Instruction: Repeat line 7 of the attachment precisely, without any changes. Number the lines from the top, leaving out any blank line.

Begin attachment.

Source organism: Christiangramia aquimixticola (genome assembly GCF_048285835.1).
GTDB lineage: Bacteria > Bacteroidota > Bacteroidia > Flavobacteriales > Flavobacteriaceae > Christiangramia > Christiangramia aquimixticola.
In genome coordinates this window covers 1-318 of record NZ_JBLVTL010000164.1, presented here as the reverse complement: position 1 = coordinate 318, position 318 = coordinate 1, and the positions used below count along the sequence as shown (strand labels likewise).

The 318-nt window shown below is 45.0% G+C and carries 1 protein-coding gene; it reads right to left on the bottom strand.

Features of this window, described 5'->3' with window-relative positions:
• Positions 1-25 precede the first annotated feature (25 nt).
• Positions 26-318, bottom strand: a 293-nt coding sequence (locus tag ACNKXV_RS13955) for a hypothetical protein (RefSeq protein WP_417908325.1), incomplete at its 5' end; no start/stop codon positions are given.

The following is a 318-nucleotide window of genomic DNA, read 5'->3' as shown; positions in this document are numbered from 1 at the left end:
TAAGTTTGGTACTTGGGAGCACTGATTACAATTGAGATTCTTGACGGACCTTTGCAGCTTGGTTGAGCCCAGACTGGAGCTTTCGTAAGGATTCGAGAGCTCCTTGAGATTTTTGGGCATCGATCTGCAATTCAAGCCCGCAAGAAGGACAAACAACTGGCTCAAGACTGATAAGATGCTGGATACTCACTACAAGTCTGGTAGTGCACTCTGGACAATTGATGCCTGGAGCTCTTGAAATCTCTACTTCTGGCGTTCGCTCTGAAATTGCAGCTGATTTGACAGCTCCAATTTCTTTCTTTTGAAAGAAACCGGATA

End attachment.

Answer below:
• Positions 26-318, bottom strand: a 293-nt coding sequence (locus tag ACNKXV_RS13955) for a hypothetical protein (RefSeq protein WP_417908325.1), incomplete at its 5' end; no start/stop codon positions are given.